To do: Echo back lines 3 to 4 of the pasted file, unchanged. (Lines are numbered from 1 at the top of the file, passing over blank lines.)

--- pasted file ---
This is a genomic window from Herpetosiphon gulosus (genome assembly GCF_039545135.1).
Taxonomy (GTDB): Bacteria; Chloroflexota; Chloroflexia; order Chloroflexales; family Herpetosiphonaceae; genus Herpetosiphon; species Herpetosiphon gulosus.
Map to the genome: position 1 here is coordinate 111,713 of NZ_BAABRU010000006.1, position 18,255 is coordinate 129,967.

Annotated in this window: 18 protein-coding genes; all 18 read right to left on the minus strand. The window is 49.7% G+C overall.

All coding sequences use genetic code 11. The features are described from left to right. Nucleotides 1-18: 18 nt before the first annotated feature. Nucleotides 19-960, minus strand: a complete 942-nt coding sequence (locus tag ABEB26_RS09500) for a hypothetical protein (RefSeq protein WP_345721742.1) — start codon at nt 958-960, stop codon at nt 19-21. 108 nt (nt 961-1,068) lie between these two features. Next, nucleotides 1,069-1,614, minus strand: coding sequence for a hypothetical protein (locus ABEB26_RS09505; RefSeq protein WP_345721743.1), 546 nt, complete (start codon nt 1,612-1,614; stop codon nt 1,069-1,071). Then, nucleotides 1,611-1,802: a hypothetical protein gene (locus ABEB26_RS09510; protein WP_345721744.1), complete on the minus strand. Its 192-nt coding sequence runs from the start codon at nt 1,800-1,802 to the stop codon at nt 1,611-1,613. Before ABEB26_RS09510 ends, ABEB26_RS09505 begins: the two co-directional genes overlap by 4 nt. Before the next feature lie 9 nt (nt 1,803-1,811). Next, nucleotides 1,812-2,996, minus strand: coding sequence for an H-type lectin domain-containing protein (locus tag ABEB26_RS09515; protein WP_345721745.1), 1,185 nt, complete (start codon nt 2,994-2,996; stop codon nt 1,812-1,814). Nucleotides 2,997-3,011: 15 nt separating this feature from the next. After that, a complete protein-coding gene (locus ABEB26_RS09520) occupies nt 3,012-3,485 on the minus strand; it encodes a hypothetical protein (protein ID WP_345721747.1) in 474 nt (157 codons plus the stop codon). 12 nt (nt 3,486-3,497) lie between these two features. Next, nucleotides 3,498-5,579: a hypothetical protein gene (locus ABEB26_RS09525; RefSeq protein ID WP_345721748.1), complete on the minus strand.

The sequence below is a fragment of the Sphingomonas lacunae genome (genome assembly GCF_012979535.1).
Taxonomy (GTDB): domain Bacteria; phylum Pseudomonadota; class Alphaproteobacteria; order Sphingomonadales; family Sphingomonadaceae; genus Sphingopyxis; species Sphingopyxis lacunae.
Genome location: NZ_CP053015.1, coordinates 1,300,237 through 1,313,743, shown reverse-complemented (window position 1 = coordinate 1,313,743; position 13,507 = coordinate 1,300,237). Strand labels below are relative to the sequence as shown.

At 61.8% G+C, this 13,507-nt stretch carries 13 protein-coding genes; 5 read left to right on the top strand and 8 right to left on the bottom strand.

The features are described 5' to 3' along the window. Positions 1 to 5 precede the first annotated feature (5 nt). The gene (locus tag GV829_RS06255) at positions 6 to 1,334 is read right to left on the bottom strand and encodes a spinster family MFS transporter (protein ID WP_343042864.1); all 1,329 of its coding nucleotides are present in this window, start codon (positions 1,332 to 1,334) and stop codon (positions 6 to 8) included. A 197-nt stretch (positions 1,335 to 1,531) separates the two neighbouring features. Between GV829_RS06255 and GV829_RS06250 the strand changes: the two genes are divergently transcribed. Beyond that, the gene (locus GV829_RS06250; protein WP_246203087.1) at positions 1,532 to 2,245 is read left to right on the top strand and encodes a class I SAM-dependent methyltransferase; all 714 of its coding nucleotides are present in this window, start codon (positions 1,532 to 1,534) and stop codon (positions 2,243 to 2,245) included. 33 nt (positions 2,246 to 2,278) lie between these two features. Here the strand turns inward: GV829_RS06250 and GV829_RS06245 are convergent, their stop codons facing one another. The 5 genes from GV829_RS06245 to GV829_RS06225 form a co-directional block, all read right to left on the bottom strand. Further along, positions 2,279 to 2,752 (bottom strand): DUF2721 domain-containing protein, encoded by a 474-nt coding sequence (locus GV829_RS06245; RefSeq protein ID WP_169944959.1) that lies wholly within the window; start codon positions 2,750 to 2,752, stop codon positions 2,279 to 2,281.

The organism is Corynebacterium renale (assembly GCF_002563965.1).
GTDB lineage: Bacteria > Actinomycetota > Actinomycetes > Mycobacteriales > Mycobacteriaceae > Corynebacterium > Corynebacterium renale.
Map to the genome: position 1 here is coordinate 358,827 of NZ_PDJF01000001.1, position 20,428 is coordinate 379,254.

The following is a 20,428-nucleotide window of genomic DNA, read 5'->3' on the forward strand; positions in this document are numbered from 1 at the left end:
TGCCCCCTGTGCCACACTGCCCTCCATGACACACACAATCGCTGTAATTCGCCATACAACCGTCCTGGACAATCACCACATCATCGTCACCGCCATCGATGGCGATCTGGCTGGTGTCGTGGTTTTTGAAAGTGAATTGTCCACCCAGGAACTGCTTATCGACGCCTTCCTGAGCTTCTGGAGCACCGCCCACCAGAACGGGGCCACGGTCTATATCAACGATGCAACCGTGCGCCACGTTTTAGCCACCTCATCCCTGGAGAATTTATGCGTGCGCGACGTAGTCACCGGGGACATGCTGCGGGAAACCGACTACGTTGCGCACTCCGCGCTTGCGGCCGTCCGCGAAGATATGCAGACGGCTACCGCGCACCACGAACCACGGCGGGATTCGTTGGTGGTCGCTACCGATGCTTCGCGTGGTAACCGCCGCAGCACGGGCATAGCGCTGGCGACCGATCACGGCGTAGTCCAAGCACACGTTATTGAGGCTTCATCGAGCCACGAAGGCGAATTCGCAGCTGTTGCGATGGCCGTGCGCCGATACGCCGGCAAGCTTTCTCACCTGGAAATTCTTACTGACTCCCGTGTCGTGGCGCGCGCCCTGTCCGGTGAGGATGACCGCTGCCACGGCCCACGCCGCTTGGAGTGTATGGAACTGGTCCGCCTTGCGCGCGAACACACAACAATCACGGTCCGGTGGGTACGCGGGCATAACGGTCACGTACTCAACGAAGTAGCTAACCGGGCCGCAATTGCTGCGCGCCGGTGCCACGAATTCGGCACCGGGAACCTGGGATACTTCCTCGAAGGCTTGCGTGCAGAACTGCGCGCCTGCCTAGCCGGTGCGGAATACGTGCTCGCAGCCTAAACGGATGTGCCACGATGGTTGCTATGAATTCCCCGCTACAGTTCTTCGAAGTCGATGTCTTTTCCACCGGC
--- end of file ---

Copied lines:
Map to the genome: position 1 here is coordinate 111,713 of NZ_BAABRU010000006.1, position 18,255 is coordinate 129,967.

Annotated in this window: 18 protein-coding genes; all 18 read right to left on the minus strand. The window is 49.7% G+C overall.